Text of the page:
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Report into gender bias and inequality affecting women business owners

Woman working on laptop

Only 29 per cent of UK small businesses are run by women and this falls to just four per cent in the trades, according to Simply Business research.

With International Women’s Day on 8 March, we want to shine a light on this issue and dig deeper into the challenges female business owners face, as well as exploring the opportunities ahead.

We spoke to more than 800 women business owners across the UK to find out their barriers to success and how gender bias and inequality is impacting them. Read on for the full results of our report.

1 in 3 female entrepreneurs have experienced sexism as a business owner

Through our Empowering Women in Business initiative, we want to help female entrepreneurs overcome sexism and bias in business, and improve their skills and confidence as a business owner.

Our report found:

  • one in three (32 per cent) female entrepreneurs have experienced sexism as a business owner
  • one in five (19 per cent) face unequal access to opportunities

Overall, a staggering 91 per cent of women business owners say gender bias or inequality is prevalent in business, with a third describing it as ‘widespread’ or ‘severe’.

Key challenges for women in business

Our findings reveal experiences of sexism and gender bias in business:

  • over a fifth say investors, colleagues, or customers make quick assumptions about them, or underestimate them when compared to male counterparts
  • one in five don’t feel they’re taken seriously compared to males in their industry
  • 15 per cent of female entrepreneurs don’t feel they have a loud enough voice, or are heard enough compared to men

Meanwhile, a further 16 per cent of women say they’re not taken as seriously when pitching their product or business. And one in 10 don’t have access to the same networks or mentors as men.

Experiences of female entrepreneurs statistic

What more needs to be done to improve gender equality?

We asked women business owners what they think needs to change to improve gender equality in business. Here’s what they told us.

What needs to change?

% of female business owners

More people calling out gender bias or inequality as it happens


Greater exposure and education on the issue


Unconscious gender bias training throughout all businesses, alongside more equal benefits (e.g. maternity/paternity pay)


Dedicated female business and investor programmes


Greater access to support for funding, mentorship and networks


Experiences from small business owners across the UK

Female entrepreneurs and business owners have experienced gender bias and sexism across all industries and regions of the UK.

Jenny, who works in Leisure and Tourism in North West England, shared her experience: “Unlike many other types of inequality with business, reporting bias within these interactions is unmeasured and therefore unseen. Even at times when I’ve been included, my voice has not been valued compared to my male counterparts and I’ve had my ideas stolen or attributed to a man.”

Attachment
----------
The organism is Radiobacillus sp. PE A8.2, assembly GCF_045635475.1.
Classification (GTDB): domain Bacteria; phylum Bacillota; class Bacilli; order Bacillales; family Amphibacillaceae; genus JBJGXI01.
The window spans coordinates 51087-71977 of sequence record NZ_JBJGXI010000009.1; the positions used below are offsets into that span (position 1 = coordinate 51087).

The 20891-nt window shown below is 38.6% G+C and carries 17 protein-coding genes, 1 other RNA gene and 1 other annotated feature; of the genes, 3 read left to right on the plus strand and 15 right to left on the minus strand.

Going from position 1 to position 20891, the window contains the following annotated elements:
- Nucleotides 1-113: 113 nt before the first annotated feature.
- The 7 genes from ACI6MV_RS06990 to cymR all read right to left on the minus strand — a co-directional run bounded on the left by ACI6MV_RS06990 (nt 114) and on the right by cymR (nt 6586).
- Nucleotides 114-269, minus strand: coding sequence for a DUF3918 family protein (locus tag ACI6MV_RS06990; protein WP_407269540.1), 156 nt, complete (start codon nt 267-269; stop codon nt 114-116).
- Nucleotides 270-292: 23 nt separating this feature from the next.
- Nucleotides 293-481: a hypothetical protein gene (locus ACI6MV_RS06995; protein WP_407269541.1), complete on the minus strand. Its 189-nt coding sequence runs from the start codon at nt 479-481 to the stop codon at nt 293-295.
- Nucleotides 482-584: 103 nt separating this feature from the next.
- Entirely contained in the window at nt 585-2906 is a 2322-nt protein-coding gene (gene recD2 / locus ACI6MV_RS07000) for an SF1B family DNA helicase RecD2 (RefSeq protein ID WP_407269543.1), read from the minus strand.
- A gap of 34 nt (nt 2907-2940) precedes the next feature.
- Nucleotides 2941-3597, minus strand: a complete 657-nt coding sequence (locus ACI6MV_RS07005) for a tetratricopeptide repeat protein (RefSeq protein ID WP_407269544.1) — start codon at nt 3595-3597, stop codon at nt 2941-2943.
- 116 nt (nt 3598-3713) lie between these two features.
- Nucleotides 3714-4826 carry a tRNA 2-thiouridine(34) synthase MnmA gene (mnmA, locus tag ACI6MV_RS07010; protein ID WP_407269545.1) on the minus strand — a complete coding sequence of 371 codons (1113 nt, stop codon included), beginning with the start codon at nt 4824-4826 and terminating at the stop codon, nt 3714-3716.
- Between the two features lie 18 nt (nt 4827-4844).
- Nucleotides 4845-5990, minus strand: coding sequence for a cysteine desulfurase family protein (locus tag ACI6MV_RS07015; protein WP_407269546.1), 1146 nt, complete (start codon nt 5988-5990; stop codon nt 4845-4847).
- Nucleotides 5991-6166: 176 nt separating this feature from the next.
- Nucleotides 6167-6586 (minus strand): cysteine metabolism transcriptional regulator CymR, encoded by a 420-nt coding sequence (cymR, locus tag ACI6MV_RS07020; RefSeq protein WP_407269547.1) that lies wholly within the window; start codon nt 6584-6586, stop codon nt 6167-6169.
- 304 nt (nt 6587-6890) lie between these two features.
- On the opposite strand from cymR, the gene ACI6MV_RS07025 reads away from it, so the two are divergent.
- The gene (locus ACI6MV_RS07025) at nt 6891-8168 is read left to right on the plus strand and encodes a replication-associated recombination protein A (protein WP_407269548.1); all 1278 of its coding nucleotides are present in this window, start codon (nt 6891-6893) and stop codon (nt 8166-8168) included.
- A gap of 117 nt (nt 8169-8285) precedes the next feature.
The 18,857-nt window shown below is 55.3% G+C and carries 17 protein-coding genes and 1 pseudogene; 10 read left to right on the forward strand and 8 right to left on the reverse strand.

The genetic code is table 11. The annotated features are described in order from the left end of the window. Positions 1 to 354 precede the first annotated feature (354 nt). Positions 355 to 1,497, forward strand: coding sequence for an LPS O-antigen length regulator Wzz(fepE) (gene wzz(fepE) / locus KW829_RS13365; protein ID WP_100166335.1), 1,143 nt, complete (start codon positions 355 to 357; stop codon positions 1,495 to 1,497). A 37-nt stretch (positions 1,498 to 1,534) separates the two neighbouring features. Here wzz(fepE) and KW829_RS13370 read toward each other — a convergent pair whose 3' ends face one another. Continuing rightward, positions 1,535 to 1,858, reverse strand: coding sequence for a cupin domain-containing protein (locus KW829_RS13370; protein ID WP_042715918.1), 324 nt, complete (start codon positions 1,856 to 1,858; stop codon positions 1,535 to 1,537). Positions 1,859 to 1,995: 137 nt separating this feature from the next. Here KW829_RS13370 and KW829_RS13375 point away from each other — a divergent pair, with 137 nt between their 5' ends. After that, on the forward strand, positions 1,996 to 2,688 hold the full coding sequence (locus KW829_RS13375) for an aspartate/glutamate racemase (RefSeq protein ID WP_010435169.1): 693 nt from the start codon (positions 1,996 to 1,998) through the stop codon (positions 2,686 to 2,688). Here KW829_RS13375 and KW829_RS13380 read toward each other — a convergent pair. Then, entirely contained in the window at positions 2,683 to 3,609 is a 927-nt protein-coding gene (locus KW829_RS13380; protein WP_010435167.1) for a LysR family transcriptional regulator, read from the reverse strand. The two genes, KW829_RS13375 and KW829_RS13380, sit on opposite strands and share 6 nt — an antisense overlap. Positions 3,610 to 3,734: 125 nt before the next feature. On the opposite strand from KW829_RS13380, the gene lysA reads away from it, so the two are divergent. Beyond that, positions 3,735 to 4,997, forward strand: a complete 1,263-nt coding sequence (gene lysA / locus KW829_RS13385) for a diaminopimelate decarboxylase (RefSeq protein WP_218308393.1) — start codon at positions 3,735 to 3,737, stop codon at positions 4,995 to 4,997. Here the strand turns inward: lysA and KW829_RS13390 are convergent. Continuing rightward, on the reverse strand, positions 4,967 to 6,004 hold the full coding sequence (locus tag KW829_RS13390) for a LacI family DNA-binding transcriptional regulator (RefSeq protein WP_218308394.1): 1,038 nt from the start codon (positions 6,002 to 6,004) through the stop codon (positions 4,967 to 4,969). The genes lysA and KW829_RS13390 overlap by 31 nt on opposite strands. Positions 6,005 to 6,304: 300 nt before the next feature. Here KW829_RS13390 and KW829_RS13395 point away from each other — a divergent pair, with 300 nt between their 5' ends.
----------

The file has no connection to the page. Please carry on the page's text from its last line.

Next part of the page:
Samantha Small, owner of Mother Shipton Inn pub and restaurant in Knaresborough, said: “As a woman who both heads a busy kitchen and runs the business as a whole, it still astounds me how many people will direct comments or business advice to my male partner. Everything from oven repairs to new suppliers. It’s a bug bear, but unfortunately, something that I’ve had to learn to deal with.”

Supporting women in business

When it comes to what would help support women with running their business, we discovered:

  • 41 per cent said the chance to network with other female business owners
  • 38 per cent said a one-to-one mentorship from a business expert
  • a further third want to hear more tips and advice from leaders in their industry

It comes as a quarter of female entrepreneurs struggle with confidence in business.

Sarina Stokes, Head of Operations at BFG Print Ltd, shared her challenges: “I have not felt confident giving myself the title of business owner as I know most people associate business ownership as a male-dominated area. I call myself head of operations as I know many people do not think a female could own a company.”

‘The world needs you and your business’

Despite the challenges, 96 per cent of female entrepreneurs would recommend starting a business to other women.

It’s heart-warming to see:

  • 32 per cent describe running a business as ‘rewarding’
  • 92 per cent of female business owners feel ‘confident’ about the next 12 months running their business, with 40 per cent ‘very confident’

Allegra Chapman, co-founder of diversity and inclusion consultancy Watch This Sp_ce said: “In our coaching work we come across so many brilliant women with amazing business ideas who are holding themselves back because they’re convinced they’re not ready, or they’re not the right person to run a business, or they’re not good enough, or they won’t be taken seriously.

“Take the plunge and get stuck in as soon as you can. The world needs you and your business. If you wait forever, it’ll never happen. Make it happen.”

Have you experienced challenges or overcome barriers as a woman running your own business? Let us know in the comments.

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Catriona Smith

Catriona Smith is a content and marketing professional with 12 years’ experience across the financial services, higher education, and insurance sectors. She’s also a trained NCTJ Gold Standard journalist. As a Senior Copywriter at Simply Business, Catriona has in-depth knowledge of small business concerns and specialises in tax, marketing, and business operations. Catriona lives in the seaside city of Brighton where she’s also a freelance yoga teacher.

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